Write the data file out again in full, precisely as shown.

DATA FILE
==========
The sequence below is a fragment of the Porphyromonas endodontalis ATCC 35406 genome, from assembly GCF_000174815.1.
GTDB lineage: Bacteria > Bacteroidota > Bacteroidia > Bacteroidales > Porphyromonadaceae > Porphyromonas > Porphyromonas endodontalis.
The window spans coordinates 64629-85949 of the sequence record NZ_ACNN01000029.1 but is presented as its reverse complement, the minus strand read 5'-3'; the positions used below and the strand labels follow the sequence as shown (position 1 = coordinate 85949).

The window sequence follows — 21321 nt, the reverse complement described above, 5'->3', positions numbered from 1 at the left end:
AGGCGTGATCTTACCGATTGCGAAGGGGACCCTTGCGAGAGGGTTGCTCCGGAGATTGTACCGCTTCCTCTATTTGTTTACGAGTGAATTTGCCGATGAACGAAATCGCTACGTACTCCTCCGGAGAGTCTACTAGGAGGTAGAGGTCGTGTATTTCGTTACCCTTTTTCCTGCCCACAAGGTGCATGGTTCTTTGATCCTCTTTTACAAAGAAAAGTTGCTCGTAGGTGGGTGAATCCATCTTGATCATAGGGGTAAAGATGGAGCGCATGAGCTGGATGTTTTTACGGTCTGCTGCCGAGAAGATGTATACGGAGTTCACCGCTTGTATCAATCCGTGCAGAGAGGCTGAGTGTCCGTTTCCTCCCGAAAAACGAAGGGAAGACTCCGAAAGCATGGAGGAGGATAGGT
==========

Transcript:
The sequence below is a fragment of the Porphyromonas endodontalis ATCC 35406 genome, from assembly GCF_000174815.1.
GTDB lineage: Bacteria > Bacteroidota > Bacteroidia > Bacteroidales > Porphyromonadaceae > Porphyromonas > Porphyromonas endodontalis.
The window spans coordinates 64629-85949 of the sequence record NZ_ACNN01000029.1 but is presented as its reverse complement, the minus strand read 5'-3'; the positions used below and the strand labels follow the sequence as shown (position 1 = coordinate 85949).

The window sequence follows — 21321 nt, the reverse complement described above, 5'->3', positions numbered from 1 at the left end:
AGGCGTGATCTTACCGATTGCGAAGGGGACCCTTGCGAGAGGGTTGCTCCGGAGATTGTACCGCTTCCTCTATTTGTTTACGAGTGAATTTGCCGATGAACGAAATCGCTACGTACTCCTCCGGAGAGTCTACTAGGAGGTAGAGGTCGTGTATTTCGTTACCCTTTTTCCTGCCCACAAGGTGCATGGTTCTTTGATCCTCTTTTACAAAGAAAAGTTGCTCGTAGGTGGGTGAATCCATCTTGATCATAGGGGTAAAGATGGAGCGCATGAGCTGGATGTTTTTACGGTCTGCTGCCGAGAAGATGTATACGGAGTTCACCGCTTGTATCAATCCGTGCAGAGAGGCTGAGTGTCCGTTTCCTCCCGAAAAACGAAGGGAAGACTCCGAAAGCATGGAGGAGGATAGGT